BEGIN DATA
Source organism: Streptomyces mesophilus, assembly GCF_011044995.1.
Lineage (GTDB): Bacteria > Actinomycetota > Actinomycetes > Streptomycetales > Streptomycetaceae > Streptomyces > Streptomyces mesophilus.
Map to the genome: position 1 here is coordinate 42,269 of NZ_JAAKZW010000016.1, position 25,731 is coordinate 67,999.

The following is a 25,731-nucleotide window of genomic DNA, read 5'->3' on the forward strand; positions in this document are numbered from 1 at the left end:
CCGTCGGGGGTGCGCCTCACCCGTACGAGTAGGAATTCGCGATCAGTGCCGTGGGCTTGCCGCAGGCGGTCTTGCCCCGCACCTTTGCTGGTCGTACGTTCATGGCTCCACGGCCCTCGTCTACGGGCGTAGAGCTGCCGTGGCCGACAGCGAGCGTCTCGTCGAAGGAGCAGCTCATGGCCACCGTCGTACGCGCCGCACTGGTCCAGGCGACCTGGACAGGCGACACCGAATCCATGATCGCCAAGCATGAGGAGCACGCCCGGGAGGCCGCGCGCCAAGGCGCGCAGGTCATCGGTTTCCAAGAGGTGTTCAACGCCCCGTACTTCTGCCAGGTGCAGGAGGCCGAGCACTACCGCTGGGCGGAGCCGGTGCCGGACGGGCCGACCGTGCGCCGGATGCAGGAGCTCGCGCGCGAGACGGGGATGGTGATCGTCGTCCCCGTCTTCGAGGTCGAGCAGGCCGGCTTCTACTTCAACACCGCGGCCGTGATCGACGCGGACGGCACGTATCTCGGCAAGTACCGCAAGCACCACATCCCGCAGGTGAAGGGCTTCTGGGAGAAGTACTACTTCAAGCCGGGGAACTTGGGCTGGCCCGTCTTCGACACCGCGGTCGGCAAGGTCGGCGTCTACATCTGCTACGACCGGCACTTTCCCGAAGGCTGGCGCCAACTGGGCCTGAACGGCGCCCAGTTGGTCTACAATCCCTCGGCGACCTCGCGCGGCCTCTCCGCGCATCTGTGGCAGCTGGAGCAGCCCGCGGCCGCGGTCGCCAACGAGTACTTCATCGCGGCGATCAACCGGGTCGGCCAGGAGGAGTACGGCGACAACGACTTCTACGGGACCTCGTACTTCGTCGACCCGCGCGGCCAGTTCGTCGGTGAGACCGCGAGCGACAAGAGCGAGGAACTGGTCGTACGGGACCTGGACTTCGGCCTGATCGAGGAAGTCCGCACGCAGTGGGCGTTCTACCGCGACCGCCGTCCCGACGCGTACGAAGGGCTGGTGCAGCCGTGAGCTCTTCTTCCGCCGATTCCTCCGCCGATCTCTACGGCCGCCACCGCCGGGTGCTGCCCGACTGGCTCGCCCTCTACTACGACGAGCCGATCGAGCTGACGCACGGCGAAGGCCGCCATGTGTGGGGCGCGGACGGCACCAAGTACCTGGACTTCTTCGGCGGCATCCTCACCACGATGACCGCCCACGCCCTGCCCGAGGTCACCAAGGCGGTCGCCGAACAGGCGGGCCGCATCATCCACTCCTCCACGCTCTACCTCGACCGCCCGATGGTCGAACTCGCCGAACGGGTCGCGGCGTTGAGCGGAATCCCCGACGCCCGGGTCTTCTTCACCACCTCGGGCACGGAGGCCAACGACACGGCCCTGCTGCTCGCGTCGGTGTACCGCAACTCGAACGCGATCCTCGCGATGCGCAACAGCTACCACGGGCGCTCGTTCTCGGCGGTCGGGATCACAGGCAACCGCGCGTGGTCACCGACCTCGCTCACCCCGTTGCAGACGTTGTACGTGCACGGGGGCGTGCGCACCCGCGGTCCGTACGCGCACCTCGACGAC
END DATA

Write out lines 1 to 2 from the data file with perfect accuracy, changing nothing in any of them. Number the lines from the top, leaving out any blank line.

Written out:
Source organism: Streptomyces mesophilus, assembly GCF_011044995.1.
Lineage (GTDB): Bacteria > Actinomycetota > Actinomycetes > Streptomycetales > Streptomycetaceae > Streptomyces > Streptomyces mesophilus.